The first day of travel, September 11, 2017, brought the delegation together from Charlotte, Wilmington, and Durham with the destination of Mexico City, by way of Dallas, Texas. The short bus ride from the airport to lunch in Mexico City began to open participants’ eyes before they had reached the first destination. When asked, the delegates mentioned the different traffic patterns, lack of space between buildings, and the mix of classes in the street as things that caught their eyes en route to the their first meal in Mexico.
After everyone settled into the hotel, Lynda Martinez del Campo of Understand Mexico introduced the travel-weary group to the history of Mexico and its influence on the present. Among the topics covered: the importance of food, the history of the metro system, Indian culture, and being polite-Mexican style.
Lynda continued building on the history of Mexico with a tour of Chapultepec Castle. The castle is surrounded by Chapultepec Park, an area that hosts food stands and visitors during the day, much like Central Park in New York. The park is often referred to as the “lungs of the city” for all of its greenery in the center of a developed urban area. Spaniards built the building itself in the 18th century as a retreat for the country’s viceroys (the governing leaders who oversaw the country on Spain’s behalf). Over time, it became the official residence for Mexico’s heads of state before it was converted in 1944 to a museum about Mexico’s history. Thanks to Lynda, who was once a docent for the castle, the delegation were the only visitors and had an entire palace to itself.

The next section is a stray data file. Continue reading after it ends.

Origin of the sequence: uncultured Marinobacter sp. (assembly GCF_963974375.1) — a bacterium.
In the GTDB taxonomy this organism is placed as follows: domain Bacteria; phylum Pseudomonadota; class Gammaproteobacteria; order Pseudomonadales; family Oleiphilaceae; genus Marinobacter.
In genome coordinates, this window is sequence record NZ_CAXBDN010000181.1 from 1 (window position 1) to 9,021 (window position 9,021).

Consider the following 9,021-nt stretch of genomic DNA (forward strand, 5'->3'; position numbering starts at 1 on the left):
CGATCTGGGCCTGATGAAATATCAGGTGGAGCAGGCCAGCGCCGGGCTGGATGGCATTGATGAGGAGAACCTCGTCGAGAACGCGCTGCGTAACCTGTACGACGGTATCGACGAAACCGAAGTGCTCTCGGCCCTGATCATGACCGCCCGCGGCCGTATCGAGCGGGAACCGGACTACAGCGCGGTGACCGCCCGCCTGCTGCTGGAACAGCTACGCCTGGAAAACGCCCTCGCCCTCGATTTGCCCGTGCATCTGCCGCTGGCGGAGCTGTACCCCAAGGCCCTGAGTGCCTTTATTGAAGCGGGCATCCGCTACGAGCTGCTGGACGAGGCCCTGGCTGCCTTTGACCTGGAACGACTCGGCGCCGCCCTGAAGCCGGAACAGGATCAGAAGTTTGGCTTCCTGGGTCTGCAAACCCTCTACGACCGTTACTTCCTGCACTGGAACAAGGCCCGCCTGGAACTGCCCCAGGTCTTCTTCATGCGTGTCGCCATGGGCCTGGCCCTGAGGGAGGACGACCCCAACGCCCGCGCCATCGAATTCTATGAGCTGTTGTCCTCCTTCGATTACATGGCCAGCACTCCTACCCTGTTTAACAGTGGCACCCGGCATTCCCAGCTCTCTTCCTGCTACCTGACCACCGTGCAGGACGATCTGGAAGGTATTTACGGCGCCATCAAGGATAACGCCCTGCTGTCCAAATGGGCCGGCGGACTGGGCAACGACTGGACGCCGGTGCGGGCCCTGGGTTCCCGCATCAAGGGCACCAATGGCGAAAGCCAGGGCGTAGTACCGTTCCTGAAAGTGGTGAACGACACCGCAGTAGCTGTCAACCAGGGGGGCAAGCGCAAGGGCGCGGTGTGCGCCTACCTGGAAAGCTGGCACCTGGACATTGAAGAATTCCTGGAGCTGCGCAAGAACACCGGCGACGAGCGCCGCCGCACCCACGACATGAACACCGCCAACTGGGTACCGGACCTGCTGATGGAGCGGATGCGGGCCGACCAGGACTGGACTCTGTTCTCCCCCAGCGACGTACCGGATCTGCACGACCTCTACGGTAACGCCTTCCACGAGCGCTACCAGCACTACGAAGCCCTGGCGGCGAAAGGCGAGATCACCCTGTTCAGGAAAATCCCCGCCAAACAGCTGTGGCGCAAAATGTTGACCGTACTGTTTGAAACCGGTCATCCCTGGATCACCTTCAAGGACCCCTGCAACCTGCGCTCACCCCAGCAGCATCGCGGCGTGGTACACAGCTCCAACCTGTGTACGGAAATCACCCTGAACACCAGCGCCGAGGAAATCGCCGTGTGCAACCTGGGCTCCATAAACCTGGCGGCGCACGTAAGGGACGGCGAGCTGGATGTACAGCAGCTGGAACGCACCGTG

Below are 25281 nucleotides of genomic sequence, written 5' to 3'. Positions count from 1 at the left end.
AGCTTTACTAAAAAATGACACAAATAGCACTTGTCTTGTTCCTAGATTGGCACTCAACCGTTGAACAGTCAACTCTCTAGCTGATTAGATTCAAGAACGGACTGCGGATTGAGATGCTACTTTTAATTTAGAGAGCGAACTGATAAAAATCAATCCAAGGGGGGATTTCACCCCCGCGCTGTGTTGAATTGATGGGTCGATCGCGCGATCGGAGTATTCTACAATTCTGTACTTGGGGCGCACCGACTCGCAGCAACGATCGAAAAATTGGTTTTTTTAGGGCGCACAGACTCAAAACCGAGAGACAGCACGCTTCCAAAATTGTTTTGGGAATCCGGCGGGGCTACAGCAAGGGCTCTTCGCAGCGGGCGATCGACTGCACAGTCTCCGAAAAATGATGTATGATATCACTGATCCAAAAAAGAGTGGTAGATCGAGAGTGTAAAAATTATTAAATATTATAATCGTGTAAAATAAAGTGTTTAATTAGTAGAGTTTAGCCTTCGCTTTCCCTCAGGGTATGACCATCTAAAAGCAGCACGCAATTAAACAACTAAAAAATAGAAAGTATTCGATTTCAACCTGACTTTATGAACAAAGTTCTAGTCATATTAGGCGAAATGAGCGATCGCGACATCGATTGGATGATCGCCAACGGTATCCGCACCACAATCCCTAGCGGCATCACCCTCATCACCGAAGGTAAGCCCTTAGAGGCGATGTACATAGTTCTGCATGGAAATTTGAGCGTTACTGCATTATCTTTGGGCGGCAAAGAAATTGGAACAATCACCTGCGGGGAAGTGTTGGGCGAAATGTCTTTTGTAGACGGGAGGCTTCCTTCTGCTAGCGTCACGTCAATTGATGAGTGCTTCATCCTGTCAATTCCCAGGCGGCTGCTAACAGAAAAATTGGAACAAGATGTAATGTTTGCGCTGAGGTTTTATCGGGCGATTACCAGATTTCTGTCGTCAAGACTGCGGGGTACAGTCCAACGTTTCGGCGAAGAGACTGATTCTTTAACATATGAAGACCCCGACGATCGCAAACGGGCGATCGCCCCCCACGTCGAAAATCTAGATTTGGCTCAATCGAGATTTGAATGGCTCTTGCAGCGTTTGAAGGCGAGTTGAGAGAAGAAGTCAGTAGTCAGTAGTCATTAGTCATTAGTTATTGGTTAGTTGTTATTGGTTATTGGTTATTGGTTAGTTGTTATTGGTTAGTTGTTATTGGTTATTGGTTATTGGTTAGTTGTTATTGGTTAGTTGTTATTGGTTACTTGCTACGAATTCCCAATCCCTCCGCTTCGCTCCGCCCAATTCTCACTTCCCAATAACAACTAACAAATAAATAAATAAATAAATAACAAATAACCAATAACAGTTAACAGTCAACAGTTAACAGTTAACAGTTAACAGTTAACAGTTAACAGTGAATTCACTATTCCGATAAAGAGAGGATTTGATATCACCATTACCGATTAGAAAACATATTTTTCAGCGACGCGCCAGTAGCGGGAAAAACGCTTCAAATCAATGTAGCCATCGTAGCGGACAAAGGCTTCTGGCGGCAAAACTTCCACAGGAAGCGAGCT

The second day of travel began with a meeting at Mexico’s Ministry of Foreign Relations Director General Adjunto (deputy director) of the Instituto de los Mexicanos en el Exterior (Institute of Mexicans Abroad), Jorge Alfredo González de la Vega Otero. He and his colleague, ____________________, shared information about the organization’s programs for Mexican immigrants in the United States. The officers also had the opportunity to ask questions about situations they face in their daily police work and how the ministry might be involved in solutions.
After leaving the ministry, the delegation took a tour of the National Palace and Metropolitan Cathedral. The historic center of Mexico City was especially crowded during the visit as workers put up decorations and risers to prepare for Mexico’s annual Independence Day celebrations. On September 15, the president of Mexico appears on a balcony of the National Palace and performs the “Grito Mexicano,” a patriotic chant that reflects the original speech which inspired the independence movement.